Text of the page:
Moneta Sleet Jr. Moneta J. Sleet Jr. won the 1969 Pulitzer Prize for Feature Photography for his photograph of Martin Luther King Jr.'s widow, Coretta Scott King, at Dr. King's funeral. Sleet is the first African-American man to win the Pulitzer, and the first African American to win award for journalism.
Moneta Sleet, Jr. Moneta J. Sleet, Jr. won the 1969 Pulitzer Prize for Feature Photography for his photograph of Martin Luther King, Jr.'s widow, Coretta Scott King, at Dr. King's funeral. Sleet is the first African-American man to win the Pulitzer, and the first African American to win award for journalism.
Monroe Alpheus Majors Monroe Alpheus Majors was an American physician and writer and civil rights activist in Texas and Los Angeles.
Mumia Abu-Jamal Mumia Abu-Jamal is a convicted murderer, American activist and journalist who became involved in black nationalism in his youth and was a member of the Black Panther Party until October 1970.
Myrlie Evers-Williams Myrlie Louise Evers–Williams is an American civil rights activist of the Civil Rights Movement and journalist who worked for over three decades to seek justice for the murder of her civil rights activist husband Medgar Evers in 1963.
Nancy Hicks Maynard Nancy Alene Hicks Maynard was an American publisher, journalist, former owner of The Oakland Tribune, and co-founder of the Maynard Institute for Journalism Education.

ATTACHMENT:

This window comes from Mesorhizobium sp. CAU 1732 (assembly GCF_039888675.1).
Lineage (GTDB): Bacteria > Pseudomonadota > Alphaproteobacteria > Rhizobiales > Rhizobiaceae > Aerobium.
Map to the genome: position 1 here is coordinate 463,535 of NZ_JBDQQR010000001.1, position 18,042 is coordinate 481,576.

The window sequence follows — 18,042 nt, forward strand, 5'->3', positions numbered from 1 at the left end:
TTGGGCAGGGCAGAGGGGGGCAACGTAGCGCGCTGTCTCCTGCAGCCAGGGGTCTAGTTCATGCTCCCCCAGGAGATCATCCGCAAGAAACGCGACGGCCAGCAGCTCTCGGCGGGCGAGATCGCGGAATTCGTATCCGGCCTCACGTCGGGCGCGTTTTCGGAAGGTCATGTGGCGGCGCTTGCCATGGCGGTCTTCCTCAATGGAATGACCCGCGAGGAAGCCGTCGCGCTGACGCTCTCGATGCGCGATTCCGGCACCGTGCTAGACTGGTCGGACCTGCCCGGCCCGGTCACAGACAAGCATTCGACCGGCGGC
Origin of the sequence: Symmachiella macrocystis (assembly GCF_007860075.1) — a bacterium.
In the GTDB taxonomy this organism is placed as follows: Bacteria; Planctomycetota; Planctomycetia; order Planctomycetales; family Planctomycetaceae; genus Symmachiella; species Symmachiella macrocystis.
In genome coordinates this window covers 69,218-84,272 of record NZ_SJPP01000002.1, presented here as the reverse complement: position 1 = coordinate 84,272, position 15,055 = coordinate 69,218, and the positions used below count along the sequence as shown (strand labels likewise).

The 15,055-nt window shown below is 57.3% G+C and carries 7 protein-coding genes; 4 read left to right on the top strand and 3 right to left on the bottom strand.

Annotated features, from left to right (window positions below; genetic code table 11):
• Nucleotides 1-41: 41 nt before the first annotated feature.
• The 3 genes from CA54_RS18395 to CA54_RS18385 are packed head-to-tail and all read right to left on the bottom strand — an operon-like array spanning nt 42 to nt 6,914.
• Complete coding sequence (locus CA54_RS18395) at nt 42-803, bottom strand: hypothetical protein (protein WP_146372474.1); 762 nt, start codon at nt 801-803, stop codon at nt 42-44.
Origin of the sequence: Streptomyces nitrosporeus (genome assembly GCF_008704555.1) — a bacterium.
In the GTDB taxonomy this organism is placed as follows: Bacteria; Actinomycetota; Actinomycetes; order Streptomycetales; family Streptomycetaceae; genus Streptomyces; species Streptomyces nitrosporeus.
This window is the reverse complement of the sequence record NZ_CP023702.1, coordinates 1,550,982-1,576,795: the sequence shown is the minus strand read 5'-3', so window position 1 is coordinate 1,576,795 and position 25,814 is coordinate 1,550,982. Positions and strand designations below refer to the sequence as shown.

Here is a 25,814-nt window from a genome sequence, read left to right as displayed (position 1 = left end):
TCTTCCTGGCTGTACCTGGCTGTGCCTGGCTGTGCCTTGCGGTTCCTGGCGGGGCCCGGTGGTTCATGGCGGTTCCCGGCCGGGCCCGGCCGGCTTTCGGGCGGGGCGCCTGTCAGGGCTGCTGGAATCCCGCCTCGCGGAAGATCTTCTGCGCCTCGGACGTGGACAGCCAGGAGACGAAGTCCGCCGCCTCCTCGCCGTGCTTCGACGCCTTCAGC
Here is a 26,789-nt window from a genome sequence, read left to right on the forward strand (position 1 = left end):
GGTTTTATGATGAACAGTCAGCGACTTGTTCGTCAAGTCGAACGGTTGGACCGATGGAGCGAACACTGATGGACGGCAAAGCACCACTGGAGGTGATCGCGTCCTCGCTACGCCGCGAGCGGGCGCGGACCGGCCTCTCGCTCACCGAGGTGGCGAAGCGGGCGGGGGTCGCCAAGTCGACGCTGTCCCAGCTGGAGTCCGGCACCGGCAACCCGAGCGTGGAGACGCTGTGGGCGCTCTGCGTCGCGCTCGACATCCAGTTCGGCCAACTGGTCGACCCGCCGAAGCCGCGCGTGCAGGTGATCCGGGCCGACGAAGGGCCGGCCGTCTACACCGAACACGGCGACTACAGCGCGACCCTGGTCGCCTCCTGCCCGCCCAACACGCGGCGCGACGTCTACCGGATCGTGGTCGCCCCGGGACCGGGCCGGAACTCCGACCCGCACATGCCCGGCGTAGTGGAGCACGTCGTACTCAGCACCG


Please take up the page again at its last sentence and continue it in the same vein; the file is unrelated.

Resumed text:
National Association of Black Journalists Hall of Fame The National Association of Black Journalists Hall of Fame is a hall of fame project of the National Association of Black Journalists honoring African-American and other journalists. The original Hall of Fame list was established on April 5, 1990, with the induction of seven individuals.
Nicholas Franklin Roberts Nicholas Franklin Roberts was a leading Baptist minister and educator in Raleigh, North Carolina. He was a faculty member and for a short time acting president at Shaw University. He also was a city alderman in Raleigh and served on the county board of education.
Nicole L. Franklin Nicole Franklin is an award-winning filmmaker, activist, writer and media professional. She founded Hack4Hope, a hackathon in St. Louis.
Nikole Hannah-Jones Nikole Hannah-Jones is an American investigative journalist known for her coverage of civil rights in the United States. In April 2015, she became a staff writer for The New York Times.
Olivia Ward Bush-Banks Olivia Ward Bush-Banks was an American author, poet and journalist of African-American and Montaukett Native American descent. Ward celebrated both of her heritages in her poetry and writing.
Ollie Stewart Ollie Stewart was one of many black journalists credentialed by the War Department to report of the war in Africa and Europe during World War II. He was the first black journalist to be credentialed by the War Department.
Ophelia Clenlans Ophelia Clenlans was a civil rights activist and journalist from Omaha, Nebraska. Clenlans was born a slave in about 1841 in Platte County, Missouri, and came to Omaha. Clenlans married Emanuel S. Clenlans and they had one daughter, Laura.
Orrin C. Evans Orrin Cromwell Evans was a pioneering African-American journalist and comic book publisher.
Pam Oliver Pamela Donielle Oliver is an American sportscaster known for her work on the sidelines for various National Basketball Association and National Football League games.